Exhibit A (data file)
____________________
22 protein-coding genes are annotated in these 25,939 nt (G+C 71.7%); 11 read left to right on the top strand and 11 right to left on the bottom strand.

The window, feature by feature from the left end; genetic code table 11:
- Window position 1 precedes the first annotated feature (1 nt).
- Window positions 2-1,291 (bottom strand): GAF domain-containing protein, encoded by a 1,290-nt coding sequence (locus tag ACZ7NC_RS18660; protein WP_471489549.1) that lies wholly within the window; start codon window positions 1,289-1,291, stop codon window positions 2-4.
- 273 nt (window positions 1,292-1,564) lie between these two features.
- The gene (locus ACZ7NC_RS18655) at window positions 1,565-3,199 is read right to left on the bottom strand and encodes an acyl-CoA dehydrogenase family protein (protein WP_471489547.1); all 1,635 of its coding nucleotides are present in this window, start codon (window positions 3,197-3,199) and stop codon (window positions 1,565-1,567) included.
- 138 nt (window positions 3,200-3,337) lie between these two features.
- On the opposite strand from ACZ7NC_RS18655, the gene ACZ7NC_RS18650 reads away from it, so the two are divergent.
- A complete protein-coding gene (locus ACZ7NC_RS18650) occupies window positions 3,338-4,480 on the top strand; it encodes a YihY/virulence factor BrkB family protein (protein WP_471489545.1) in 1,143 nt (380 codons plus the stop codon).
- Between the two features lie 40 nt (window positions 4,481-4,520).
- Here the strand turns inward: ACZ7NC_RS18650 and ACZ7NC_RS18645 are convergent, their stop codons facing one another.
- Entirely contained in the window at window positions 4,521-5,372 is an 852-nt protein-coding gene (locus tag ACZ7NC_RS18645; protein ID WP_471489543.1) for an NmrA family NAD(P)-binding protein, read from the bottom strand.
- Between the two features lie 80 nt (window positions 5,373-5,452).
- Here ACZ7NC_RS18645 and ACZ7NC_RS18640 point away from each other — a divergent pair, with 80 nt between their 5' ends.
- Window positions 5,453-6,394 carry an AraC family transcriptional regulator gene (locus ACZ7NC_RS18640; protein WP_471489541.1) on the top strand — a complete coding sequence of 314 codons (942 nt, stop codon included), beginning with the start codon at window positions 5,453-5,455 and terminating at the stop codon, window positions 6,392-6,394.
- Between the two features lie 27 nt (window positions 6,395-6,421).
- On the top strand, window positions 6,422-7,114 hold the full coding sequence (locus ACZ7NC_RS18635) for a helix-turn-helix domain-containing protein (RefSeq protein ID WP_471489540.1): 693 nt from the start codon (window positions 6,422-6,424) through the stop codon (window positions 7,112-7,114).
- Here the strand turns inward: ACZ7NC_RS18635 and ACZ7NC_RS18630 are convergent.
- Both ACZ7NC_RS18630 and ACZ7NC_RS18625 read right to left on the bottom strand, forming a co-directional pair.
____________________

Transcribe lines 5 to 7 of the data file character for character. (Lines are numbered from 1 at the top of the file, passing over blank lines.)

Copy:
- 273 nt (window positions 1,292-1,564) lie between these two features.
- The gene (locus ACZ7NC_RS18655) at window positions 1,565-3,199 is read right to left on the bottom strand and encodes an acyl-CoA dehydrogenase family protein (protein WP_471489547.1); all 1,635 of its coding nucleotides are present in this window, start codon (window positions 3,197-3,199) and stop codon (window positions 1,565-1,567) included.
- 138 nt (window positions 3,200-3,337) lie between these two features.